Tuesday, 3 November 2015


Organizing and restructuring is daily job and you need proper tools for that. When I need to move components around there is no better tool than promote and demote.

Restructuring can be tedious and time consuming.
While these commands have nothing new in themselves and you probably use them all the time I would like to share some tricks and tips with promote / demote. The Demote/Promote helps restructure the assembly and you can use the shortkeys Shift+Tab (Promote) and Tab (Demote) or choose them in the right-click menu Component submenu.

                As I’ve mentioned before promote/demote is useful in T&P when you have fittings that can’t be deleted and you’re stuck with parts that don’t belong there anymore. You can try and use the DELETE key on your keyboard because sometimes that works, even though there’s no Delete on the right-click contextual menu when you select those fittings.
                At this point you either drag those fittings (multi-select works as well) to a higher level outside T&P where they can be deleted or you demote them to a subassembly that can be deleted afterwards.
                A different trick and different approach that I like to use when doing quick layouts for sale quotes would be to promote existing designs. Consider the following scenario:
I have a plant layout that looks similar to what the new client wants but he has supplied drawing for the plant room so I can’t just save the existing project with a new name. I create the room using the drawing provided by the client and then I place the existing layout that I don’t want/need to change using just a regular place command.
I then select all the components inside the existing project and I promote them to a higher level. The good thing about this technique is that the components will maintain position and even better they will maintain any constraints in between them. This saves time when under pressure and it helps me get quotes out in minutes; these are potential jobs anyway so why waste time on things that might not turn out to be of value.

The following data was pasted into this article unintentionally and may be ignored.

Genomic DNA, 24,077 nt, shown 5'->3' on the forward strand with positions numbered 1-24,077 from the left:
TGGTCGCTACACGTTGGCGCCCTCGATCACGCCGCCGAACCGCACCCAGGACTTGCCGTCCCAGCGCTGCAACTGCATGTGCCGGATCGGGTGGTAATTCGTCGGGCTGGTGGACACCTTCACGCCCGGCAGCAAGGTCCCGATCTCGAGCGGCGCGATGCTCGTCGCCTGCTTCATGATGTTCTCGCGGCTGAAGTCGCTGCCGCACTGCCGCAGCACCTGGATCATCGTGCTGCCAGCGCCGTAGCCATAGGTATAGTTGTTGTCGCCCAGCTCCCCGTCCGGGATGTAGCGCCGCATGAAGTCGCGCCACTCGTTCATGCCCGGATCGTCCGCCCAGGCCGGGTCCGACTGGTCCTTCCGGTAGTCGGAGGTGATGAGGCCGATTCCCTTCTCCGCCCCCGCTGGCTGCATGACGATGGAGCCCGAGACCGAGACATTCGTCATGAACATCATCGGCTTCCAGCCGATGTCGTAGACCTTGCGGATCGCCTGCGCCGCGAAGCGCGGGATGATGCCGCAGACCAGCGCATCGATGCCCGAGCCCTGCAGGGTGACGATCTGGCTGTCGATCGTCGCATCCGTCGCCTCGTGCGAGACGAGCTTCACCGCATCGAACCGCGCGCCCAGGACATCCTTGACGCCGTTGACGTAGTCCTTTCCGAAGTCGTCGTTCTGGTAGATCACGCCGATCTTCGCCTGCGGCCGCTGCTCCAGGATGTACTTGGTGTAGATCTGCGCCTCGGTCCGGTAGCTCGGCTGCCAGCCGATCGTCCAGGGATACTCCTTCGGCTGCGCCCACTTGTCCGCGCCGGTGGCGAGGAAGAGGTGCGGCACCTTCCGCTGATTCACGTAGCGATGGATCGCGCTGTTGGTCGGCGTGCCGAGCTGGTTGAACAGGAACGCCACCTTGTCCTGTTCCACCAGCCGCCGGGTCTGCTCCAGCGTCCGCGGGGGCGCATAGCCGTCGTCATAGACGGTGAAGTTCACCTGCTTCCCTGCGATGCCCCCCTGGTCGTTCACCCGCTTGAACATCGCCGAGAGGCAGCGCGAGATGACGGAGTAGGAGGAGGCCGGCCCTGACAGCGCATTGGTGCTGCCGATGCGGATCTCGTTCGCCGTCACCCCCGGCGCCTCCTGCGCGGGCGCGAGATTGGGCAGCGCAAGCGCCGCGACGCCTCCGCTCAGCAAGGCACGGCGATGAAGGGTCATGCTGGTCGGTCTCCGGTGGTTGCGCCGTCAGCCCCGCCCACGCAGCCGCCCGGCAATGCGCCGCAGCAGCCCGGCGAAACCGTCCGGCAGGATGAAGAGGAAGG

As soon as you’ve promoted the components you can then delete the original assembly BUT in the dialog window choose not to save it otherwise the assembly will lose its components (promoted).
A different case would be when you have a subassembly more than once in the model and you need to promote its components. As soon as you promote one set of children they will disappear from the other subassembly. There are several ways of promoting the rest of the children up:
1 - If you use Vault or the subassembly is a library or read-only file then this will not work so get to the next point to see a solution. In all the other cases you can open the subassembly in a new inventor session and all you need to do is hit the Save button then head back to the first Inventor session and in the Inventor menu (big I top left) choose Manage and then click on Refresh. Inventor will complain that the subassembly has been updated outside the current session and prompt you if you want to save the current changes at which point you say NO. You can no promote another set of children and use Save on the outside session then Refresh it the current session.
Here’s a small animation.

use Refresh to update changes done outside the current session.
2 - If the subassembly is vaulted, or library read-only then the solution is much easier but takes longer to do. Because we can’t save the file in an outside Inventor session we can’t use the refresh command. The command will work but will not see any updates on the file. As soon as you’ve promoted the first set of children you can then close the assembly but in the save dialog choose NO on the subassembly which should be read-only anyway. As a side note when you use promote Inventor might ask you to check-out the subassembly from vault so you can choose NO in there as well. Now open the assembly again and you will see the subassembly in its original form and you can no promote another set of children.
TIP: If it’s a large assembly you are dealing with, opening and closing it all the time might not be efficient but you can save a copy of the subassembly in a read-write location and use the solution presented at point 1.
Here’s a video of the second solution. I am having a really small assembly but on large files this will not be an efficient solution.

close without saving will reload complete asm.
It is not complicated and I urge you to give it a try. Imagine how much time you will be saving in fixing constraints and dragging components to a similar position. 

Organizing can be easy with proper tools.


photo credit: <a href="http://www.flickr.com/photos/12897738@N00/144315128">Metrics</a> via <a href="http://photopin.com">photopin</a> <a href="https://creativecommons.org/licenses/by-nc-sa/2.0/">(license)</a>

photo credit: <a href="http://www.flickr.com/photos/99357189@N00/98009491">wrenched</a> via <a href="http://photopin.com">photopin</a> <a href="https://creativecommons.org/licenses/by-nc-sa/2.0/">(license)</a>